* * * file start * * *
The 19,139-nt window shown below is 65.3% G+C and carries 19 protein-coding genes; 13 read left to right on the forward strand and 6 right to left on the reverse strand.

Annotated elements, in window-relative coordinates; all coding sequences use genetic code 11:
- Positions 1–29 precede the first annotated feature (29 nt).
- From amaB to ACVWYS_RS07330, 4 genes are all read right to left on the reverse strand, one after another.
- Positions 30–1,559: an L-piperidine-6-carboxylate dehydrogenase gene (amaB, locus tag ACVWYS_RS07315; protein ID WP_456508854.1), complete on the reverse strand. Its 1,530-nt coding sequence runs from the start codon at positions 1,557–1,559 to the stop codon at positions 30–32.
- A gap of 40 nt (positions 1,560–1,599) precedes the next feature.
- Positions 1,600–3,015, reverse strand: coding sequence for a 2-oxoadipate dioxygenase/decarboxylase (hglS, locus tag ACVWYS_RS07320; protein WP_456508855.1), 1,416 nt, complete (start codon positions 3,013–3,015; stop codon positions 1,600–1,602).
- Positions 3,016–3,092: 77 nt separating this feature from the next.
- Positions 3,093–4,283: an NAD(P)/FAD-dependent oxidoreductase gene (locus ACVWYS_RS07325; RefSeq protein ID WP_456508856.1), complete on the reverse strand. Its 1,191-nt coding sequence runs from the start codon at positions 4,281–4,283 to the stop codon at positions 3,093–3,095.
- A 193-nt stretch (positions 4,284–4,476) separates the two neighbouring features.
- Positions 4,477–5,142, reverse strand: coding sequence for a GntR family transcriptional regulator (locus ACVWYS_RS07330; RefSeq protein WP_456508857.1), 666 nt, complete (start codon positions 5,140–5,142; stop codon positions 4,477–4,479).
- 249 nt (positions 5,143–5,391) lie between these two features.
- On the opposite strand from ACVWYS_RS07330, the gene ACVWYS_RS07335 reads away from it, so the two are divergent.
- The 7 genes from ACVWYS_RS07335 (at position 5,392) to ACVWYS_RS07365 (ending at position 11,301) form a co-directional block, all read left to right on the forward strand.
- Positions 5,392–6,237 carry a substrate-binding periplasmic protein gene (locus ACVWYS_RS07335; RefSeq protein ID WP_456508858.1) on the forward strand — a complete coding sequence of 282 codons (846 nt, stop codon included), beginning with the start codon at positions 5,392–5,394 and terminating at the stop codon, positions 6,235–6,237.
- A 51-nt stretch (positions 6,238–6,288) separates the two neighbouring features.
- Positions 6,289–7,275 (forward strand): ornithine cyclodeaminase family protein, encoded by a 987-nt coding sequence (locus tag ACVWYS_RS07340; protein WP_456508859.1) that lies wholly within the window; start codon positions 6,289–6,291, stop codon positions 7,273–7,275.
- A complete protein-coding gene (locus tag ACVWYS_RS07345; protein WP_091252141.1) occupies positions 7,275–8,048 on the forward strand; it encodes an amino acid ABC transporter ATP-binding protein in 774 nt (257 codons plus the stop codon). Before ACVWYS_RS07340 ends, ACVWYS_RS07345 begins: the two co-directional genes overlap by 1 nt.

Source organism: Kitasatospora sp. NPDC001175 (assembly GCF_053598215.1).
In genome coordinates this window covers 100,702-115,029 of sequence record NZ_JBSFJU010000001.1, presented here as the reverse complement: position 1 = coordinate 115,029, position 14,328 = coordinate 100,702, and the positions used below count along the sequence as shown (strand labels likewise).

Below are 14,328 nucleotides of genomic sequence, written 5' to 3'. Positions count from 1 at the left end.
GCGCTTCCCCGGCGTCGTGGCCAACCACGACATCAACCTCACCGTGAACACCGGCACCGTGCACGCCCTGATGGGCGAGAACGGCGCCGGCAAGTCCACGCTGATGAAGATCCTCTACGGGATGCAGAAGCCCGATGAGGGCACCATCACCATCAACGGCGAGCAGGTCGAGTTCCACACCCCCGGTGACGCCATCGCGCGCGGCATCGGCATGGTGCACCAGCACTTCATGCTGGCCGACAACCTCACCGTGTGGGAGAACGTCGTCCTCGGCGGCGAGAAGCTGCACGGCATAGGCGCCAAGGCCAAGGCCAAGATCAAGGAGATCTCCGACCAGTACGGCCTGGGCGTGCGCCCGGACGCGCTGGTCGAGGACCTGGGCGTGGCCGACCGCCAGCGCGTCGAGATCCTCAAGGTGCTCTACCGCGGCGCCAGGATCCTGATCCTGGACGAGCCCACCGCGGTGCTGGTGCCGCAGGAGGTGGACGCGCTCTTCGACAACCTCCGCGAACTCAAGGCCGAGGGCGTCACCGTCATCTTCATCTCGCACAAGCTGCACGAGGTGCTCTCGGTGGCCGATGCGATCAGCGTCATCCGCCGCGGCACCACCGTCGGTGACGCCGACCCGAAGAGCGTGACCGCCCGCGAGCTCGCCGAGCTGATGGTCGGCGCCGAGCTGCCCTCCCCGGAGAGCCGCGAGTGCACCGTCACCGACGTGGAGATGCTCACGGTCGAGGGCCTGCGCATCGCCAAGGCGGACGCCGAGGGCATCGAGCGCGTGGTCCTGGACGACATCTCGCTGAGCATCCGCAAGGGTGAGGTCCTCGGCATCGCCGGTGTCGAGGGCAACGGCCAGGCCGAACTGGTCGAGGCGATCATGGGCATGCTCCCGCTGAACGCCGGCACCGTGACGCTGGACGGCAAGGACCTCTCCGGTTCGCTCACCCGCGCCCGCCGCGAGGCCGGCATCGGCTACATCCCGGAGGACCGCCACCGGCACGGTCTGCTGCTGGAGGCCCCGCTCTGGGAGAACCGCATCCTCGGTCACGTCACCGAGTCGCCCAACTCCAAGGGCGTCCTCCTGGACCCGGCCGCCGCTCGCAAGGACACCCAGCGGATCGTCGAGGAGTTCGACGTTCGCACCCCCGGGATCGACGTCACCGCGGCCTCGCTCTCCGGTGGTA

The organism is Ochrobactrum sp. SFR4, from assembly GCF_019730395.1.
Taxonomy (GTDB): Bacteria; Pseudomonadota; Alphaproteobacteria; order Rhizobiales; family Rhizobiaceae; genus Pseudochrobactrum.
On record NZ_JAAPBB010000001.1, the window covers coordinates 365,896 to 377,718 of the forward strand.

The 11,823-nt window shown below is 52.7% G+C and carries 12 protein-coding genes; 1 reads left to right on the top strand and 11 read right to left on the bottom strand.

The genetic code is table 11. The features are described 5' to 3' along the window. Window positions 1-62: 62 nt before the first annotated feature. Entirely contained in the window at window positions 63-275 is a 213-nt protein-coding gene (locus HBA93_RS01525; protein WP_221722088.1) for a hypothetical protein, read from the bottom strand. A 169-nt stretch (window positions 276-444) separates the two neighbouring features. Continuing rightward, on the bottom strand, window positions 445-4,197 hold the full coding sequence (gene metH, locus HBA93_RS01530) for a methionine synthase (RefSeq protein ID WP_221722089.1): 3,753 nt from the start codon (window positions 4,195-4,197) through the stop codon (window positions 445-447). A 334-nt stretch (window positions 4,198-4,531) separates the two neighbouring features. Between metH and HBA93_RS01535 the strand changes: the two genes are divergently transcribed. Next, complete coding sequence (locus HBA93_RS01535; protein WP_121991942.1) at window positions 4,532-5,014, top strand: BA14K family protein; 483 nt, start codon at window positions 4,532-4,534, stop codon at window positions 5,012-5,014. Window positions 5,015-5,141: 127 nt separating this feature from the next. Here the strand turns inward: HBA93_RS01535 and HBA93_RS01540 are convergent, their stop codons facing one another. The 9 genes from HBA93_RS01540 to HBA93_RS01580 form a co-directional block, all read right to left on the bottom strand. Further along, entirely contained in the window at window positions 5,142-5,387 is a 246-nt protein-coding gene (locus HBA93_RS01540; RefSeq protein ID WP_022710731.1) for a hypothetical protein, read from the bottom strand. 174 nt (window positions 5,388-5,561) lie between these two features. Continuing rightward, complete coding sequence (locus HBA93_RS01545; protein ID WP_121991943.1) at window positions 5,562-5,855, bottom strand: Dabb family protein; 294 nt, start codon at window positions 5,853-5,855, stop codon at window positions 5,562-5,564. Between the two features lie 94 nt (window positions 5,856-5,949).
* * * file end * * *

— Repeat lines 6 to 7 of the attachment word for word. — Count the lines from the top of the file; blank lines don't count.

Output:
- A gap of 40 nt (positions 1,560–1,599) precedes the next feature.
- Positions 1,600–3,015, reverse strand: coding sequence for a 2-oxoadipate dioxygenase/decarboxylase (hglS, locus tag ACVWYS_RS07320; protein WP_456508855.1), 1,416 nt, complete (start codon positions 3,013–3,015; stop codon positions 1,600–1,602).